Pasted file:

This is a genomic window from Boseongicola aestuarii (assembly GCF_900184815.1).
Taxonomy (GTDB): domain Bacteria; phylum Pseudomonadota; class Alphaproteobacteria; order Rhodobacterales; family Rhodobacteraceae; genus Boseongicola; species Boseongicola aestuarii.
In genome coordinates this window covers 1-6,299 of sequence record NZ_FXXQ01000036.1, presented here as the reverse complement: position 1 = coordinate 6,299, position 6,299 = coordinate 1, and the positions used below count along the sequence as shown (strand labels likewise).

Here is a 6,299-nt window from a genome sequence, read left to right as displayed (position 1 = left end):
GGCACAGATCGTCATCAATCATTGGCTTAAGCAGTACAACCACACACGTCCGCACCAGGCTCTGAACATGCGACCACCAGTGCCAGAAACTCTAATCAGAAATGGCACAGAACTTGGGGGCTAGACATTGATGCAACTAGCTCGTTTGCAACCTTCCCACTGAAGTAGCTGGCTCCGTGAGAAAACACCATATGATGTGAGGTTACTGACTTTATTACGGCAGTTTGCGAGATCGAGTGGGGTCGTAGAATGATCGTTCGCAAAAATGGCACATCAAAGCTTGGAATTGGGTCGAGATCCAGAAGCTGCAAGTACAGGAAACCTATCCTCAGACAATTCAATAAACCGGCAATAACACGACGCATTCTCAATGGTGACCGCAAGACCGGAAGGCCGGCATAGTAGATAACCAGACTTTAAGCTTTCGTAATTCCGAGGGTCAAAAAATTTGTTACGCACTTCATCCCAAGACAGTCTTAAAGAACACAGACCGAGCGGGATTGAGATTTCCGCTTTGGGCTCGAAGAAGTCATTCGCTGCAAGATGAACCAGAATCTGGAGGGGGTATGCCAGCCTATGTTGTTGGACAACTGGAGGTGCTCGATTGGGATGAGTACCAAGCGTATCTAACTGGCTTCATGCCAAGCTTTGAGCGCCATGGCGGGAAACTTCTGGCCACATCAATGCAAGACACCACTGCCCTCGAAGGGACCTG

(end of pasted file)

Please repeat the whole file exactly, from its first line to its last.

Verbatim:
This is a genomic window from Boseongicola aestuarii (assembly GCF_900184815.1).
Taxonomy (GTDB): domain Bacteria; phylum Pseudomonadota; class Alphaproteobacteria; order Rhodobacterales; family Rhodobacteraceae; genus Boseongicola; species Boseongicola aestuarii.
In genome coordinates this window covers 1-6,299 of sequence record NZ_FXXQ01000036.1, presented here as the reverse complement: position 1 = coordinate 6,299, position 6,299 = coordinate 1, and the positions used below count along the sequence as shown (strand labels likewise).

Here is a 6,299-nt window from a genome sequence, read left to right as displayed (position 1 = left end):
GGCACAGATCGTCATCAATCATTGGCTTAAGCAGTACAACCACACACGTCCGCACCAGGCTCTGAACATGCGACCACCAGTGCCAGAAACTCTAATCAGAAATGGCACAGAACTTGGGGGCTAGACATTGATGCAACTAGCTCGTTTGCAACCTTCCCACTGAAGTAGCTGGCTCCGTGAGAAAACACCATATGATGTGAGGTTACTGACTTTATTACGGCAGTTTGCGAGATCGAGTGGGGTCGTAGAATGATCGTTCGCAAAAATGGCACATCAAAGCTTGGAATTGGGTCGAGATCCAGAAGCTGCAAGTACAGGAAACCTATCCTCAGACAATTCAATAAACCGGCAATAACACGACGCATTCTCAATGGTGACCGCAAGACCGGAAGGCCGGCATAGTAGATAACCAGACTTTAAGCTTTCGTAATTCCGAGGGTCAAAAAATTTGTTACGCACTTCATCCCAAGACAGTCTTAAAGAACACAGACCGAGCGGGATTGAGATTTCCGCTTTGGGCTCGAAGAAGTCATTCGCTGCAAGATGAACCAGAATCTGGAGGGGGTATGCCAGCCTATGTTGTTGGACAACTGGAGGTGCTCGATTGGGATGAGTACCAAGCGTATCTAACTGGCTTCATGCCAAGCTTTGAGCGCCATGGCGGGAAACTTCTGGCCACATCAATGCAAGACACCACTGCCCTCGAAGGGACCTG